I am seeing quite a few conversions which have as source accounts.google.com (almost 40%).

AFAIK, in the new Universal Analytics as soon as a user has a Referrer set a new session is started. So if a user is getting on my page, and creates an account using social auth (e.g. Google accounts) when being redirected back, will this create a new session? I guess this would explain that there are many conversions coming from accounts.google.com - is it safe to enter accounts.google.com into the Referral Exclusion List? And more - what about Facebook logins, those would show up as facebook.com, but I probably don't want to exclude facebook.com as referrer?

Any ideas how to deal with UA referrers and social logins?


1 Answer 1


I can confirm that Google Analytics will start a new session when the user comes back from logging in with the referrer from another site. I don't have as big a problem with it on my sites because not many of my users log in. From Google's referral exclusion documentation:

How excluding referral traffic affects your data

By default, a referral automatically triggers a new session. When you exclude a referral source, traffic that arrives to your site from the excluded domain doesn’t trigger a new session. If you want traffic arriving from a specific site to trigger a new session, don't include that domain in this table.

Because each referral triggers a new session, excluding referrals (or not excluding referrals) affects how sessions are calculated in your account. The same interaction can be counted as either one or two sessions, based on how you treat referrals. For example, a user on my-site.example goes to your-site.example, and then returns to my-site.example. If you do not exclude your-site.example as a referring domain, two sessions are counted, one for each arrival at my-site.example. If, however, you exclude referrals from your-site.example, the second arrival to my-site.example does not trigger a new session, and only one session is counted.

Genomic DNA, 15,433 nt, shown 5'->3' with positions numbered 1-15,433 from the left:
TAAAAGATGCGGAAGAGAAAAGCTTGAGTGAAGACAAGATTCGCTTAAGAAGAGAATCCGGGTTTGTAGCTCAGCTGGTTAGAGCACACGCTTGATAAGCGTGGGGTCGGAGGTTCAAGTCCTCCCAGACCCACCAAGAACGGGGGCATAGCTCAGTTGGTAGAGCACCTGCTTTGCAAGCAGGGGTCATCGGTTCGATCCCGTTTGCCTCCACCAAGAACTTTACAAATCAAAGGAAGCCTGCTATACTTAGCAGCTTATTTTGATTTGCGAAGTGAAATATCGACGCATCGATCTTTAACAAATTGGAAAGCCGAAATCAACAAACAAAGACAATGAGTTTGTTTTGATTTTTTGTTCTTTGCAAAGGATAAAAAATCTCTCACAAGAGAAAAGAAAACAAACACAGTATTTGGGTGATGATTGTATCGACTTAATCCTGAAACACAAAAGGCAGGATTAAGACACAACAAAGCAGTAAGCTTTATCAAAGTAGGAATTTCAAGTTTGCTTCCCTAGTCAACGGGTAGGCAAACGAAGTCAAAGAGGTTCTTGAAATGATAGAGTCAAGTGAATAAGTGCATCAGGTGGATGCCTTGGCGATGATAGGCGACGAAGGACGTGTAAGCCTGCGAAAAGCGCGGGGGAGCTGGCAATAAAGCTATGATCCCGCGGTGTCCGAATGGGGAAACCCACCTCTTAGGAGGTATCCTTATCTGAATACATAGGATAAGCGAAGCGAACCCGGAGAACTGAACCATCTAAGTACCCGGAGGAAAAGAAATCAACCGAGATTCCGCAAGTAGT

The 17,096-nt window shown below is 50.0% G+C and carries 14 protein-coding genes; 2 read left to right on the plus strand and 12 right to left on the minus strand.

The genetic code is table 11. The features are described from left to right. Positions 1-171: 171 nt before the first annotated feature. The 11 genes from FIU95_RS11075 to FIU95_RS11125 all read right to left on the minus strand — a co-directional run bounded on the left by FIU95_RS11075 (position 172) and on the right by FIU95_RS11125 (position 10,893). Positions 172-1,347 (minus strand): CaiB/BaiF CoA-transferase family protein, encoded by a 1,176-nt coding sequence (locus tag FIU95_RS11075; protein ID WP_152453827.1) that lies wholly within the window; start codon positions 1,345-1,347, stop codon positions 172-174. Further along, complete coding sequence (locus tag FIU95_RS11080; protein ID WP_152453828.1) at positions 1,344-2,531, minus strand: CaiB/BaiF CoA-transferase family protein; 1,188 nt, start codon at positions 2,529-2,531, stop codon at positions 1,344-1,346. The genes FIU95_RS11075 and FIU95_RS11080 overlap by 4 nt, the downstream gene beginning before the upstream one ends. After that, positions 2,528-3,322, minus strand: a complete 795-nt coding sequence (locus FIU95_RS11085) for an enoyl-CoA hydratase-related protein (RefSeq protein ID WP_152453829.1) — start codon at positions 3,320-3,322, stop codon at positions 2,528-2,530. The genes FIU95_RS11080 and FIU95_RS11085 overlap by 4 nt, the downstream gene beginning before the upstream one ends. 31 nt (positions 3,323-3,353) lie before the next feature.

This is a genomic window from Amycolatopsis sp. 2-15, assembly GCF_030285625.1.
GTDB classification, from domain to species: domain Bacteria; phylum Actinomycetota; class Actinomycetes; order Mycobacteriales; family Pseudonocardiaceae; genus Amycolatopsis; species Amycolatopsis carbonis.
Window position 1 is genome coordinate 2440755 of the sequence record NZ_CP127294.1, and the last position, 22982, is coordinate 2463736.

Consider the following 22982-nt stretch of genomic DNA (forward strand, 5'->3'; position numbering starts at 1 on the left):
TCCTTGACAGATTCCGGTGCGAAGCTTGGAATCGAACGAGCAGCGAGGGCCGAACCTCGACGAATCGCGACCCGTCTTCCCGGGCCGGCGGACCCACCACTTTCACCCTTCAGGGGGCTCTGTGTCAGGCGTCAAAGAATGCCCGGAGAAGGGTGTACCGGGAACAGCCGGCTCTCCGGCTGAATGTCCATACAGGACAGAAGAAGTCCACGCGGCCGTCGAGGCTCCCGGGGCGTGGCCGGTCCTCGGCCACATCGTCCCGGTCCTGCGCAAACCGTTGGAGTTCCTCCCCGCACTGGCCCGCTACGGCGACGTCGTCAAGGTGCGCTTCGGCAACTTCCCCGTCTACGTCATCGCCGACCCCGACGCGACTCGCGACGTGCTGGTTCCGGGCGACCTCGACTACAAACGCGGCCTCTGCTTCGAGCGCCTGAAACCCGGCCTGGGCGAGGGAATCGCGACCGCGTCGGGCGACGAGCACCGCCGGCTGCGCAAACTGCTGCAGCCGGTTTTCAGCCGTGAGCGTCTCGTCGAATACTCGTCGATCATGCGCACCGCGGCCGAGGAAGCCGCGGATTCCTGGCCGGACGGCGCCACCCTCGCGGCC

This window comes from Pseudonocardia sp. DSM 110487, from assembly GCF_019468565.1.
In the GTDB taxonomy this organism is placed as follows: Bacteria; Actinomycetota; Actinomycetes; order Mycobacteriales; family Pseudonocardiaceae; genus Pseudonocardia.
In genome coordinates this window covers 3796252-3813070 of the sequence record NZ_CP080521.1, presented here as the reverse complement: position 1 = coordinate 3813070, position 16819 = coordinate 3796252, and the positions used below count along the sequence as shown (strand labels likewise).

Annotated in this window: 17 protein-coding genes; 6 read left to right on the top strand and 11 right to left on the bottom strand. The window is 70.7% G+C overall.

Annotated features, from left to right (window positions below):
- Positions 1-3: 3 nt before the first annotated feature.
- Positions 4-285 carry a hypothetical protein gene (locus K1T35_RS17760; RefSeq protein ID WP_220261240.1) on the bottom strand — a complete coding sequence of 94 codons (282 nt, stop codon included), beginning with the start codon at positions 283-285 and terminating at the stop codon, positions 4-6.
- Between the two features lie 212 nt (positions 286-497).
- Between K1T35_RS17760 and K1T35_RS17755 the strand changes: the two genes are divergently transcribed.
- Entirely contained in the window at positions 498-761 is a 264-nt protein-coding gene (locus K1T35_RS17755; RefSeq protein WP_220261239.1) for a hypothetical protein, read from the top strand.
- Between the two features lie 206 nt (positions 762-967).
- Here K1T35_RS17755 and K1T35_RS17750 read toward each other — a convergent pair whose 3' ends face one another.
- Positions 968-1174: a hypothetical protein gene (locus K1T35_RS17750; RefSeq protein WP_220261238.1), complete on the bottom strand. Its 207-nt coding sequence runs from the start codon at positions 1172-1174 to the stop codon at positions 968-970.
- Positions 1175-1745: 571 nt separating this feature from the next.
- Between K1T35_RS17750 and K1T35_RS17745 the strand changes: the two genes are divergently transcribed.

So putting accounts.google.com in the referral exclusion list would solve the problem for Google login, but as you say, you can't do that for Facebook.

The only solution that I can think of would be to strip the referrer when the user comes back, before the Google Analytics JavaScript can get to it. On my site, I redirect when I get the login information from Google or Facebook. Before, I used a 302 redirect that passes the referrer data. I changed it to a meta refresh redirect to remove the external referrer:

<meta http-equiv="refresh" content="0; url=/after-login.html">

It strips the referrer entirely in Firefox and IE. In Chrome, Opera, and Safari, the referrer changes to the refresh URL (which would be from your site).

  • I have the same situation. But after putting accounts.google.com into the exclusion list they show up as (direct) now. What is needed to retain the original referral?
    – M Schenkel
    Commented Oct 10, 2014 at 17:44
  • 1
    @M Schenkel How can you know that they are all direct traffic now? Do you see a spike since the change I assume? But perhaps most of them were already coming from a "direct" traffic source? If you rely on the spike, perhaps it's better to check the other traffic sources, there might be smaller spikes for those too. But the biggest spike being of direct traffic might be misleading and make you believe that the google accounts are all "converted" to "direct".
    – user45375
    Commented Oct 10, 2014 at 18:08

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